A little over two months ago, the world watched as thousands of websites rushed to patch a critical security error in the OpenSSL software powering the systems enabling the secure transfer of data across the entire internet. Since then, as most major companies have updated their servers, the issue known as Heartbleed has been largely forgotten.
Unfortunately, it seems as though it may have been forgotten just a little too quick. A new report by the Errata Security blog shows that there are still in excess of 300,000 servers running out-of-date, unpatched versions of OpenSSL that are completely open to attacks derived from the Heartbleed vulnerability.
By scanning port 443, one of the most commonly used server ports, Errata could establish from the server's response which version of OpenSSL it was running and determine if the server was at risk of attack. When the vulnerability was first made public, they scanned the port and found over 600,000 systems were vulnerable.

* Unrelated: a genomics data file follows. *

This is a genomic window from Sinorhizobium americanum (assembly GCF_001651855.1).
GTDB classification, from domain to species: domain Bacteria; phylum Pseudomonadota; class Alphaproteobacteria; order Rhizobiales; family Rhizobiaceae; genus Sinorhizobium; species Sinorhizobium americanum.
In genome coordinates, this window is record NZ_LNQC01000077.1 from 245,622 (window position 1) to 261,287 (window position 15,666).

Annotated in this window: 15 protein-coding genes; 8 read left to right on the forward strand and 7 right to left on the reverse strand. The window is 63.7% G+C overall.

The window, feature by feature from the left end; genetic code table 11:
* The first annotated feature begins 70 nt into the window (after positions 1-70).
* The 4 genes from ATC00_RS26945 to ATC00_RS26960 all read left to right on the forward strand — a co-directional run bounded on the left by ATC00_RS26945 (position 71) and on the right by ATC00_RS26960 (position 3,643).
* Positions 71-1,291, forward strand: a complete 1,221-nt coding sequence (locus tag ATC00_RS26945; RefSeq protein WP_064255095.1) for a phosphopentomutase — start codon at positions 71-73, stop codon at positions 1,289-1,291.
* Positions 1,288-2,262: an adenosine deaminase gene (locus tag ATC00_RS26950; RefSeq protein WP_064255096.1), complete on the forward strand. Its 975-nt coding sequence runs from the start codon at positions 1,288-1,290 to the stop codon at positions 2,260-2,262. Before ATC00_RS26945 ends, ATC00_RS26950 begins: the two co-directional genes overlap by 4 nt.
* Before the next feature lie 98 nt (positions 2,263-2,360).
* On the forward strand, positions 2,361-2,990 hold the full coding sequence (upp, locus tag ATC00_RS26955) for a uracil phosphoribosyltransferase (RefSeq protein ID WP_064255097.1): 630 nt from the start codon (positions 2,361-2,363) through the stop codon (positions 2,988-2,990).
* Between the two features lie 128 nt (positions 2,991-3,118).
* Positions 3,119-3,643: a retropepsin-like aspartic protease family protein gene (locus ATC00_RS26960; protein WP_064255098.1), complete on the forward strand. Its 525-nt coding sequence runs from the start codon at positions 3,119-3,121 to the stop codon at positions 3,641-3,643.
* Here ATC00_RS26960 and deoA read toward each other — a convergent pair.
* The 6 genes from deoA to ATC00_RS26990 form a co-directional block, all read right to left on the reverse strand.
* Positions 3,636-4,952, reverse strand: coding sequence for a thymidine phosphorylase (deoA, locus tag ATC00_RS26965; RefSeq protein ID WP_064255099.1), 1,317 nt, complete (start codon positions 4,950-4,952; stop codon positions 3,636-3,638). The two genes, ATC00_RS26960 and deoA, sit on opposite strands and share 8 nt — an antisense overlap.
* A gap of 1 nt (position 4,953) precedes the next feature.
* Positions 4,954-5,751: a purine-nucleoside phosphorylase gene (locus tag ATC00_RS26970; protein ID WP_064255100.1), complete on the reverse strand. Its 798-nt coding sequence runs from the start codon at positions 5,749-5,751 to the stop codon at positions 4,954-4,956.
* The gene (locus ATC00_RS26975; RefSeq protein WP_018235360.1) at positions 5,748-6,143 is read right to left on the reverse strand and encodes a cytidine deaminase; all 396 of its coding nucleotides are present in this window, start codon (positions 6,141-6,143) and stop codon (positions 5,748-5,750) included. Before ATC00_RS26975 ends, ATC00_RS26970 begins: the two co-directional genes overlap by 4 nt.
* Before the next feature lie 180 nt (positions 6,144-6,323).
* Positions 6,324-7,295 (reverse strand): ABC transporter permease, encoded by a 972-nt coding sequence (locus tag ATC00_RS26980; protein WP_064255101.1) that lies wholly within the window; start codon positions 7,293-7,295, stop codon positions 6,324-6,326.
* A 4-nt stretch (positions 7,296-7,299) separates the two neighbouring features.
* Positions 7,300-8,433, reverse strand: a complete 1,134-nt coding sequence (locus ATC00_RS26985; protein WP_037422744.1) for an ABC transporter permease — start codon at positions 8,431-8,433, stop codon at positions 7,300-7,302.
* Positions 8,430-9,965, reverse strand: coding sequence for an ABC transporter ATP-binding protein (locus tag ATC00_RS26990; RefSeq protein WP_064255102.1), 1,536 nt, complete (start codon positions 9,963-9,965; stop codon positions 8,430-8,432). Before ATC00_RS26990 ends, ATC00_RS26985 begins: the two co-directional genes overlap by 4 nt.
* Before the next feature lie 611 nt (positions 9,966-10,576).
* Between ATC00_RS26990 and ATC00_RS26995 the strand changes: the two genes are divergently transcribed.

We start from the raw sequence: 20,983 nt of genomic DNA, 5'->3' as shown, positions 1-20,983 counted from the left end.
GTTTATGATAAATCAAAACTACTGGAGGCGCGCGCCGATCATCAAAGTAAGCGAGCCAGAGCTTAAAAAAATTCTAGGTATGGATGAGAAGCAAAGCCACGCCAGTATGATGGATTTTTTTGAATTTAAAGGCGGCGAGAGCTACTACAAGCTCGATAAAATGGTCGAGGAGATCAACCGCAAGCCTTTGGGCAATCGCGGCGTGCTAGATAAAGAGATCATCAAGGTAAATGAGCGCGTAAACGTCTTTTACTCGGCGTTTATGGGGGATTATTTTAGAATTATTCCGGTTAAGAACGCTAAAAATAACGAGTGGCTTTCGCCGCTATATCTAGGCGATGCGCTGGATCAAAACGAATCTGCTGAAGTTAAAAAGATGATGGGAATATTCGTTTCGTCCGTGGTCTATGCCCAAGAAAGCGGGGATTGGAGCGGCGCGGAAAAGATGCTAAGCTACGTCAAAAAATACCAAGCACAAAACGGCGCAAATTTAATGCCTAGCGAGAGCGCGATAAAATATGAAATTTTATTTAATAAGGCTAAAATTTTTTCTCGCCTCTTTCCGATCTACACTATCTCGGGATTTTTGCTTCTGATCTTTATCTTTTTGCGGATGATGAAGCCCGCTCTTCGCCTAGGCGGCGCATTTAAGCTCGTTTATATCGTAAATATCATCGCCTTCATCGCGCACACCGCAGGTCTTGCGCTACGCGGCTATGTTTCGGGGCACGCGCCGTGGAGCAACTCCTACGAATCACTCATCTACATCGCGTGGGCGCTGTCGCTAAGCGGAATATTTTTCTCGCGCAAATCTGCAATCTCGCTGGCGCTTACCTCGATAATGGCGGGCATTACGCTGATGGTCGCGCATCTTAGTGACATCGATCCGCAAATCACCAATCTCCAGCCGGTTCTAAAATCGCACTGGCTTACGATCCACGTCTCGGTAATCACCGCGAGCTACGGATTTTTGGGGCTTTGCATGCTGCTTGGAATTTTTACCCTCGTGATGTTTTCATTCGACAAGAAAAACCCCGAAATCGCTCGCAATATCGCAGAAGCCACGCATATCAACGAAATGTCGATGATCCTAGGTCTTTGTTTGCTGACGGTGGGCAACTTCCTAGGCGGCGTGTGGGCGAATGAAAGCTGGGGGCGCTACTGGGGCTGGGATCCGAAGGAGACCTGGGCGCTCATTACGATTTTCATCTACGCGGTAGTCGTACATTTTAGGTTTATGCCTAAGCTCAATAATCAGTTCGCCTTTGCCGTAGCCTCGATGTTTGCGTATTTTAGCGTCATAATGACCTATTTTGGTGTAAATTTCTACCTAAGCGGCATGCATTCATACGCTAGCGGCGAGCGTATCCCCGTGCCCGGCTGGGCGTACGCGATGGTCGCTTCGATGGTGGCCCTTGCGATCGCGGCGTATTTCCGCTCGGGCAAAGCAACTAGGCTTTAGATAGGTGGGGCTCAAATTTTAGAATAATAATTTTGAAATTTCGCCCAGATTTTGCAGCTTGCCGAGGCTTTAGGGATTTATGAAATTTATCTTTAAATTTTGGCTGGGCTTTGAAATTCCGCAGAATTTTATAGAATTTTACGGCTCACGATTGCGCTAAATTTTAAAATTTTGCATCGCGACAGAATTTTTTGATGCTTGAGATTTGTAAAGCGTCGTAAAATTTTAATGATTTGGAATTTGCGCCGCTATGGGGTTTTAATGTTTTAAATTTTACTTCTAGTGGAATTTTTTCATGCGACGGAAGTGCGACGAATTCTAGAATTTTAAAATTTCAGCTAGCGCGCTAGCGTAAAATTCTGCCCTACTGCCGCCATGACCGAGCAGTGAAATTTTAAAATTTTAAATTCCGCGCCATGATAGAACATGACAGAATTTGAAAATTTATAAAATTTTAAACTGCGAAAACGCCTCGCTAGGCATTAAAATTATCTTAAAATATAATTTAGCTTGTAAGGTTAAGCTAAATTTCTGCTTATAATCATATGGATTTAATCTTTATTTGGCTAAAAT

This decreased to a little over 300,000 a month after the disclosure but worryingly, little has changed since then and 309,197 of the found servers when port 443 was scanned last night were still vulnerable to Heartbleed. The figure is down by just 9,000 since Errata's scan last month.
This is worrying as it shows that many server administrators are simply not taking the time required to patch what is universally regarded to be a very serious security issue. In the meantime, we will have to hope that the bug is not exploited further on systems still vulnerable to it. Errata promises to scan again for vulnerable servers next month, then in six months and then yearly onwards to keep us informed as to how many companies are at risk.